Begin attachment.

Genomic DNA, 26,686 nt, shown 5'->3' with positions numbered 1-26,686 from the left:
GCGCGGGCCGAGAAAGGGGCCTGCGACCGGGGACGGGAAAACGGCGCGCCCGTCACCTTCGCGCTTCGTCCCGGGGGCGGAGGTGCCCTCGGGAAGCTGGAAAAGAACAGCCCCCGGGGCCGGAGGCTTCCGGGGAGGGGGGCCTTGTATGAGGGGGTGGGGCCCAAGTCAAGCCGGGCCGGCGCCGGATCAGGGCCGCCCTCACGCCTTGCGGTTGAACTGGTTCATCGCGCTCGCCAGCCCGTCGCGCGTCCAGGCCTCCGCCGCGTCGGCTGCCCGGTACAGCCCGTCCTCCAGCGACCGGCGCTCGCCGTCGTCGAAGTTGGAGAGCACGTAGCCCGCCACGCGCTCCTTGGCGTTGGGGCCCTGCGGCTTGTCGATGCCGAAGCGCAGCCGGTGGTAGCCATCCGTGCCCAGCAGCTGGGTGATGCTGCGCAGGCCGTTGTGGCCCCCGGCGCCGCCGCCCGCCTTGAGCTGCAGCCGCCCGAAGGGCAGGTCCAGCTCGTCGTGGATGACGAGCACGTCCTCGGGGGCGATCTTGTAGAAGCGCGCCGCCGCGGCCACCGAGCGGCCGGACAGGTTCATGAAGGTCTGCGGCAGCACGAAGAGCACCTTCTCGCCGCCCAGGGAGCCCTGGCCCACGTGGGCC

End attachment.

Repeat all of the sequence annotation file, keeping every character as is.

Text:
Genomic DNA, 26,686 nt, shown 5'->3' with positions numbered 1-26,686 from the left:
GCGCGGGCCGAGAAAGGGGCCTGCGACCGGGGACGGGAAAACGGCGCGCCCGTCACCTTCGCGCTTCGTCCCGGGGGCGGAGGTGCCCTCGGGAAGCTGGAAAAGAACAGCCCCCGGGGCCGGAGGCTTCCGGGGAGGGGGGCCTTGTATGAGGGGGTGGGGCCCAAGTCAAGCCGGGCCGGCGCCGGATCAGGGCCGCCCTCACGCCTTGCGGTTGAACTGGTTCATCGCGCTCGCCAGCCCGTCGCGCGTCCAGGCCTCCGCCGCGTCGGCTGCCCGGTACAGCCCGTCCTCCAGCGACCGGCGCTCGCCGTCGTCGAAGTTGGAGAGCACGTAGCCCGCCACGCGCTCCTTGGCGTTGGGGCCCTGCGGCTTGTCGATGCCGAAGCGCAGCCGGTGGTAGCCATCCGTGCCCAGCAGCTGGGTGATGCTGCGCAGGCCGTTGTGGCCCCCGGCGCCGCCGCCCGCCTTGAGCTGCAGCCGCCCGAAGGGCAGGTCCAGCTCGTCGTGGATGACGAGCACGTCCTCGGGGGCGATCTTGTAGAAGCGCGCCGCCGCGGCCACCGAGCGGCCGGACAGGTTCATGAAGGTCTGCGGCAGCACGAAGAGCACCTTCTCGCCGCCCAGGGAGCCCTGGCCCACGTGGGCC